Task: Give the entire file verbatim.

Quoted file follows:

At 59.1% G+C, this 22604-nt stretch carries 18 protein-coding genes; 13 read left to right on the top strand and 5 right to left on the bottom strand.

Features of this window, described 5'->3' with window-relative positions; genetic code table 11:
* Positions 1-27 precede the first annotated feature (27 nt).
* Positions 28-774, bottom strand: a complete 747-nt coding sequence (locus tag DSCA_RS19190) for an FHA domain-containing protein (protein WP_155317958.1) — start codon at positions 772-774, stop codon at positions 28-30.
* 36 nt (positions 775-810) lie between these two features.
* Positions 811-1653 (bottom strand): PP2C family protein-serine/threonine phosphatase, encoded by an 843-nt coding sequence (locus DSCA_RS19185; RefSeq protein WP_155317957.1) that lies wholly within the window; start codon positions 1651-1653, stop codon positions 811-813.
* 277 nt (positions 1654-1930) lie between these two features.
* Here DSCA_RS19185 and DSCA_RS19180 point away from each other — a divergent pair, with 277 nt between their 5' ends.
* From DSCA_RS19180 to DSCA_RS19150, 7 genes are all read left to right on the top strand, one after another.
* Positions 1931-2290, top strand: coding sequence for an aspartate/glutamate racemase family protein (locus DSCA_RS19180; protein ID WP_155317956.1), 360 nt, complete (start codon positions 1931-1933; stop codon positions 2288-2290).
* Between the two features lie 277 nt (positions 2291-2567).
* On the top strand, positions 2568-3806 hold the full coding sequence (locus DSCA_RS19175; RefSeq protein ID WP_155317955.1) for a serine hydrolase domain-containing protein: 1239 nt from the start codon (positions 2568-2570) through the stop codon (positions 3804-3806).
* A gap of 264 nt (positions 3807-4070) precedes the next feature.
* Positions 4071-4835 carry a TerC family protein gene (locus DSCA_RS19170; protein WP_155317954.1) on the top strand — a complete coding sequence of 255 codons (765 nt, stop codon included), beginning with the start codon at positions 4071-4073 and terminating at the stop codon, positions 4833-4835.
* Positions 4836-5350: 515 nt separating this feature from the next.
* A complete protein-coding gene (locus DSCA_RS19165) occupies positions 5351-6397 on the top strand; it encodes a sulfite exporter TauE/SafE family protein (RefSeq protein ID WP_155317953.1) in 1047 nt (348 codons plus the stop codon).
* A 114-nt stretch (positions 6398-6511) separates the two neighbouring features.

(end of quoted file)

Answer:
At 59.1% G+C, this 22604-nt stretch carries 18 protein-coding genes; 13 read left to right on the top strand and 5 right to left on the bottom strand.

Features of this window, described 5'->3' with window-relative positions; genetic code table 11:
* Positions 1-27 precede the first annotated feature (27 nt).
* Positions 28-774, bottom strand: a complete 747-nt coding sequence (locus tag DSCA_RS19190) for an FHA domain-containing protein (protein WP_155317958.1) — start codon at positions 772-774, stop codon at positions 28-30.
* 36 nt (positions 775-810) lie between these two features.
* Positions 811-1653 (bottom strand): PP2C family protein-serine/threonine phosphatase, encoded by an 843-nt coding sequence (locus DSCA_RS19185; RefSeq protein WP_155317957.1) that lies wholly within the window; start codon positions 1651-1653, stop codon positions 811-813.
* 277 nt (positions 1654-1930) lie between these two features.
* Here DSCA_RS19185 and DSCA_RS19180 point away from each other — a divergent pair, with 277 nt between their 5' ends.
* From DSCA_RS19180 to DSCA_RS19150, 7 genes are all read left to right on the top strand, one after another.
* Positions 1931-2290, top strand: coding sequence for an aspartate/glutamate racemase family protein (locus DSCA_RS19180; protein ID WP_155317956.1), 360 nt, complete (start codon positions 1931-1933; stop codon positions 2288-2290).
* Between the two features lie 277 nt (positions 2291-2567).
* On the top strand, positions 2568-3806 hold the full coding sequence (locus DSCA_RS19175; RefSeq protein ID WP_155317955.1) for a serine hydrolase domain-containing protein: 1239 nt from the start codon (positions 2568-2570) through the stop codon (positions 3804-3806).
* A gap of 264 nt (positions 3807-4070) precedes the next feature.
* Positions 4071-4835 carry a TerC family protein gene (locus DSCA_RS19170; protein WP_155317954.1) on the top strand — a complete coding sequence of 255 codons (765 nt, stop codon included), beginning with the start codon at positions 4071-4073 and terminating at the stop codon, positions 4833-4835.
* Positions 4836-5350: 515 nt separating this feature from the next.
* A complete protein-coding gene (locus DSCA_RS19165) occupies positions 5351-6397 on the top strand; it encodes a sulfite exporter TauE/SafE family protein (RefSeq protein ID WP_155317953.1) in 1047 nt (348 codons plus the stop codon).
* A 114-nt stretch (positions 6398-6511) separates the two neighbouring features.